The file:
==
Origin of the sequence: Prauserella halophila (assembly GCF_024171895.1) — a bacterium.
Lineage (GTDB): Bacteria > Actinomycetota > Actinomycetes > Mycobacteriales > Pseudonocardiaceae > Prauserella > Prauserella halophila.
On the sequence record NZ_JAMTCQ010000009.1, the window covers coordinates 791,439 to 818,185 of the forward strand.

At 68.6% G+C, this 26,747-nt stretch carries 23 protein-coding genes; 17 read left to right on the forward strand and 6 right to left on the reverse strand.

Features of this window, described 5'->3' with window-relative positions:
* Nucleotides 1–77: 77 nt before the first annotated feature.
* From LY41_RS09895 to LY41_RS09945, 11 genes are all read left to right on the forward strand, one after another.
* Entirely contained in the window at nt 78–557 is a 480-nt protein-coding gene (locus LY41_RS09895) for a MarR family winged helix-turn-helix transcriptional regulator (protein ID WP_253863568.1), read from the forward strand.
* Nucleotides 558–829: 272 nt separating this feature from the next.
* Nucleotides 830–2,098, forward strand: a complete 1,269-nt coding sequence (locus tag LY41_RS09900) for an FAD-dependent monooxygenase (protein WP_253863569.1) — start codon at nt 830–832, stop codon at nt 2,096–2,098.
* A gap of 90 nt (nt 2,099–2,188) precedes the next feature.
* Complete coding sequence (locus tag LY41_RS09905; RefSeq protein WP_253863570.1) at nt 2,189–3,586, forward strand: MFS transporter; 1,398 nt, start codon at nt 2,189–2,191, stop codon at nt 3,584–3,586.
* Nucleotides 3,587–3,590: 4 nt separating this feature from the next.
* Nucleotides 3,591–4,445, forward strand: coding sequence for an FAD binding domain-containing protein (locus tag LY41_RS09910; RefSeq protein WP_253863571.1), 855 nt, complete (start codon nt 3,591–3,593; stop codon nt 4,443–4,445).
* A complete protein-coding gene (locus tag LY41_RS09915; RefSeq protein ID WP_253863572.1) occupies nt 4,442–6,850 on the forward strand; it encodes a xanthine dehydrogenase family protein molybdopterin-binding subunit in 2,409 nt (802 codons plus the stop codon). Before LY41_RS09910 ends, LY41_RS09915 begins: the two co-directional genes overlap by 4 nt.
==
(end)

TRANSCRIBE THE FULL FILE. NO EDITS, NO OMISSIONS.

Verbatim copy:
Origin of the sequence: Prauserella halophila (assembly GCF_024171895.1) — a bacterium.
Lineage (GTDB): Bacteria > Actinomycetota > Actinomycetes > Mycobacteriales > Pseudonocardiaceae > Prauserella > Prauserella halophila.
On the sequence record NZ_JAMTCQ010000009.1, the window covers coordinates 791,439 to 818,185 of the forward strand.

At 68.6% G+C, this 26,747-nt stretch carries 23 protein-coding genes; 17 read left to right on the forward strand and 6 right to left on the reverse strand.

Features of this window, described 5'->3' with window-relative positions:
* Nucleotides 1–77: 77 nt before the first annotated feature.
* From LY41_RS09895 to LY41_RS09945, 11 genes are all read left to right on the forward strand, one after another.
* Entirely contained in the window at nt 78–557 is a 480-nt protein-coding gene (locus LY41_RS09895) for a MarR family winged helix-turn-helix transcriptional regulator (protein ID WP_253863568.1), read from the forward strand.
* Nucleotides 558–829: 272 nt separating this feature from the next.
* Nucleotides 830–2,098, forward strand: a complete 1,269-nt coding sequence (locus tag LY41_RS09900) for an FAD-dependent monooxygenase (protein WP_253863569.1) — start codon at nt 830–832, stop codon at nt 2,096–2,098.
* A gap of 90 nt (nt 2,099–2,188) precedes the next feature.
* Complete coding sequence (locus tag LY41_RS09905; RefSeq protein WP_253863570.1) at nt 2,189–3,586, forward strand: MFS transporter; 1,398 nt, start codon at nt 2,189–2,191, stop codon at nt 3,584–3,586.
* Nucleotides 3,587–3,590: 4 nt separating this feature from the next.
* Nucleotides 3,591–4,445, forward strand: coding sequence for an FAD binding domain-containing protein (locus tag LY41_RS09910; RefSeq protein WP_253863571.1), 855 nt, complete (start codon nt 3,591–3,593; stop codon nt 4,443–4,445).
* A complete protein-coding gene (locus tag LY41_RS09915; RefSeq protein ID WP_253863572.1) occupies nt 4,442–6,850 on the forward strand; it encodes a xanthine dehydrogenase family protein molybdopterin-binding subunit in 2,409 nt (802 codons plus the stop codon). Before LY41_RS09910 ends, LY41_RS09915 begins: the two co-directional genes overlap by 4 nt.